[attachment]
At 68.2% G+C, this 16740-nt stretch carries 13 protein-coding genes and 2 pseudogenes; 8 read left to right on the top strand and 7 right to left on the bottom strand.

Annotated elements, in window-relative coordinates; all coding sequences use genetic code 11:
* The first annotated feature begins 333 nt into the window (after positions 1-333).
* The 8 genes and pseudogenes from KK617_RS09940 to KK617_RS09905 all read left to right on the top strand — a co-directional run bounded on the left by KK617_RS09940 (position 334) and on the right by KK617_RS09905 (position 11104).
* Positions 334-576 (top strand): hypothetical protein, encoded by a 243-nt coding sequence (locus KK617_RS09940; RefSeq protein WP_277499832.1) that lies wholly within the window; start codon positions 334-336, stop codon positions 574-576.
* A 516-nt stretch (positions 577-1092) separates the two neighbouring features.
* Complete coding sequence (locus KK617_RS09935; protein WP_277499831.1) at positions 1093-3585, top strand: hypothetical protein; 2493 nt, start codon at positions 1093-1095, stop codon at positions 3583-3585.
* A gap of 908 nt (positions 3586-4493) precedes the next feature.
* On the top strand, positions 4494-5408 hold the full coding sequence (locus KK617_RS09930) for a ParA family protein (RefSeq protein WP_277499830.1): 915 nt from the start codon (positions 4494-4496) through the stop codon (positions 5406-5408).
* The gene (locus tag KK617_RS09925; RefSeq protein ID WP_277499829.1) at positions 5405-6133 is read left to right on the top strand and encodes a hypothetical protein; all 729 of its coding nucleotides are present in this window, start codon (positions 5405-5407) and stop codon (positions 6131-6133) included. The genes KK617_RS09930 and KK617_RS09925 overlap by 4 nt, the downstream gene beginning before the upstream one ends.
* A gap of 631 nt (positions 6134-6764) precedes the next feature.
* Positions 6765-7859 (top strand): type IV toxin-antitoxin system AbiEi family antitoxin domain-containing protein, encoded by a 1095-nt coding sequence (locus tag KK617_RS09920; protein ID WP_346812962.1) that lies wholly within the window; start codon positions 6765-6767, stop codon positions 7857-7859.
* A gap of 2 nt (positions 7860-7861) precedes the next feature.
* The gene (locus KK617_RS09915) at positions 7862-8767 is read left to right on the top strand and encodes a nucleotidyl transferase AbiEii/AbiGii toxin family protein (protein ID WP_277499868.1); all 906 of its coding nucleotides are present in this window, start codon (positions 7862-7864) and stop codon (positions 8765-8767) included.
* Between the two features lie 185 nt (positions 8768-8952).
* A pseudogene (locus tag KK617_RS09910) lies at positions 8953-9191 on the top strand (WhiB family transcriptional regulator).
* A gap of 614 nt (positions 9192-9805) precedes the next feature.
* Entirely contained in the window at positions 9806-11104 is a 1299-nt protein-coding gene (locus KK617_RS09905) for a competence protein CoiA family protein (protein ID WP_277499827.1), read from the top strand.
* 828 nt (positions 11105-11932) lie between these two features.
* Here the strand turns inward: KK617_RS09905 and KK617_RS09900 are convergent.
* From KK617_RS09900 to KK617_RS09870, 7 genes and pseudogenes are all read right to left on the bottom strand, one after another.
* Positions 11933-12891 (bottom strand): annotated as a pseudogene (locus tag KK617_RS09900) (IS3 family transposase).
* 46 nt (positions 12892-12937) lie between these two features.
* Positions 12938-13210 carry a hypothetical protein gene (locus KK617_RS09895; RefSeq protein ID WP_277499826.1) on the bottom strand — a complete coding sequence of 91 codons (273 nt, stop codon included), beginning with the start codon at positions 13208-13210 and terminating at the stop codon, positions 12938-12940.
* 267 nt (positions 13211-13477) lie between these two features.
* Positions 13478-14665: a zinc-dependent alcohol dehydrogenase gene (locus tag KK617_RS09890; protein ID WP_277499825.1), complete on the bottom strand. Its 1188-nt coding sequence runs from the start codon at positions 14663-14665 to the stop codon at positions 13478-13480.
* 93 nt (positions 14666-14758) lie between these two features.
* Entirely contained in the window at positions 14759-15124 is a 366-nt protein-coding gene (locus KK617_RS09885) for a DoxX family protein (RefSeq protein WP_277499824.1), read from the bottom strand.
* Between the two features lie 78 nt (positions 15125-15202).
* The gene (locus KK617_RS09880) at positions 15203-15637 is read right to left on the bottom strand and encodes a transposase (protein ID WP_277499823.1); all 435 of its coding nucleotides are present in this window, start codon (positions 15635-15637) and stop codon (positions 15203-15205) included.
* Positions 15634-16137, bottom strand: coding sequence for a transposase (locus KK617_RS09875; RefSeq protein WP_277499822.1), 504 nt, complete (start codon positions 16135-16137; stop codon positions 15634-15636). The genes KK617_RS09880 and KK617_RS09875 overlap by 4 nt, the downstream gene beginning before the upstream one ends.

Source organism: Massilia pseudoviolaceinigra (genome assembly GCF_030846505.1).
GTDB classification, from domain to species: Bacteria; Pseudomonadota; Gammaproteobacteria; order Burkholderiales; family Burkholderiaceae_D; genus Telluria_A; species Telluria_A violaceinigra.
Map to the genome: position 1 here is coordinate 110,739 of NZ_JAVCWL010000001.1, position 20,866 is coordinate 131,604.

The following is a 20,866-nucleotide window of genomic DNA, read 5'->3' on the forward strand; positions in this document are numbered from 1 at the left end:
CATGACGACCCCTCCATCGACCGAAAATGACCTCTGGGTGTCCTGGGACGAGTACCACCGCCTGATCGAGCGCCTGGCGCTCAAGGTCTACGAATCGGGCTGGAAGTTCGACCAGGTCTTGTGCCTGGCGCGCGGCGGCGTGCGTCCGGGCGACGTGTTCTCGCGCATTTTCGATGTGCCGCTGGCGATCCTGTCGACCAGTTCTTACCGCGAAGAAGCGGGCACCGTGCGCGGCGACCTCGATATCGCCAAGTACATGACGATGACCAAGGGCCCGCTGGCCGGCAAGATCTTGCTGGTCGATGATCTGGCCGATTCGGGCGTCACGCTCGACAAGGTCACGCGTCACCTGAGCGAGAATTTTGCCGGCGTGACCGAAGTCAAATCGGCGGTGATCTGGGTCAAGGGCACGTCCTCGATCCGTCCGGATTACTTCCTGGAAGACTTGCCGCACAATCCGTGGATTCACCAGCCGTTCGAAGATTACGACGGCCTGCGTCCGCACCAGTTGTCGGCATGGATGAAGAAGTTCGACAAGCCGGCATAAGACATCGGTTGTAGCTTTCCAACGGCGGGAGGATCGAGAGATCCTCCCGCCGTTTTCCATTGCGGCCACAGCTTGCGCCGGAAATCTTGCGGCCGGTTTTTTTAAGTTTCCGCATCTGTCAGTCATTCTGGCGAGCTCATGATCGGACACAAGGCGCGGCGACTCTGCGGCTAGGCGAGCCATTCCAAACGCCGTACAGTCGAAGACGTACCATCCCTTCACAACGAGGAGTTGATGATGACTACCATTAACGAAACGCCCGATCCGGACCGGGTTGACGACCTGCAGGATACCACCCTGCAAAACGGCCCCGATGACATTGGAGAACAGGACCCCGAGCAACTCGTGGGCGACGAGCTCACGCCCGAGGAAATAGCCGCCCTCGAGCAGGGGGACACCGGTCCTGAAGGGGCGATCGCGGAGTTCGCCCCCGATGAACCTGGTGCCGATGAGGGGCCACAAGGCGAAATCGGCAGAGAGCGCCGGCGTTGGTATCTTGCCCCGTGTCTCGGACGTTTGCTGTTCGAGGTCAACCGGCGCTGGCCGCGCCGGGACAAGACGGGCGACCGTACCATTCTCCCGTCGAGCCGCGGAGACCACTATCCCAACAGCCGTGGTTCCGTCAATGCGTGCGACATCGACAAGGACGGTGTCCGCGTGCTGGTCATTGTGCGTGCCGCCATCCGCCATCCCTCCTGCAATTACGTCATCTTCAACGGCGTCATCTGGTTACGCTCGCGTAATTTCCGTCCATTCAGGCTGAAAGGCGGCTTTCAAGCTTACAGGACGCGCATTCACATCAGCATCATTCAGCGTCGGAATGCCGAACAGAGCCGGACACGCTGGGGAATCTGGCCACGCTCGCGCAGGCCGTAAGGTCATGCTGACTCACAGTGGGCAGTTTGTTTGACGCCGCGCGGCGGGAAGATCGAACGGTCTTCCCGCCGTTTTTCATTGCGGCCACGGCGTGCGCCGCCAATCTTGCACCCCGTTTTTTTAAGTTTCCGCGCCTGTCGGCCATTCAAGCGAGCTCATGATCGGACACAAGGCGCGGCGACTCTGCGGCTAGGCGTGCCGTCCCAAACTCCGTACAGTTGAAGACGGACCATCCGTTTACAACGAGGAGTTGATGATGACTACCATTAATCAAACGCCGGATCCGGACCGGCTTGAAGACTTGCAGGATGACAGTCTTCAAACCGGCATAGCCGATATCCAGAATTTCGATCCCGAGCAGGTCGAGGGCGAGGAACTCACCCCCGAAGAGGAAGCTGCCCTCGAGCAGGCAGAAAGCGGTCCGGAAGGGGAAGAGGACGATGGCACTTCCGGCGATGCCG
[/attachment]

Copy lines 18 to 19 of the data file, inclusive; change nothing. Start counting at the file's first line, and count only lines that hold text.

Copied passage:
* Entirely contained in the window at positions 9806-11104 is a 1299-nt protein-coding gene (locus KK617_RS09905) for a competence protein CoiA family protein (protein ID WP_277499827.1), read from the top strand.
* 828 nt (positions 11105-11932) lie between these two features.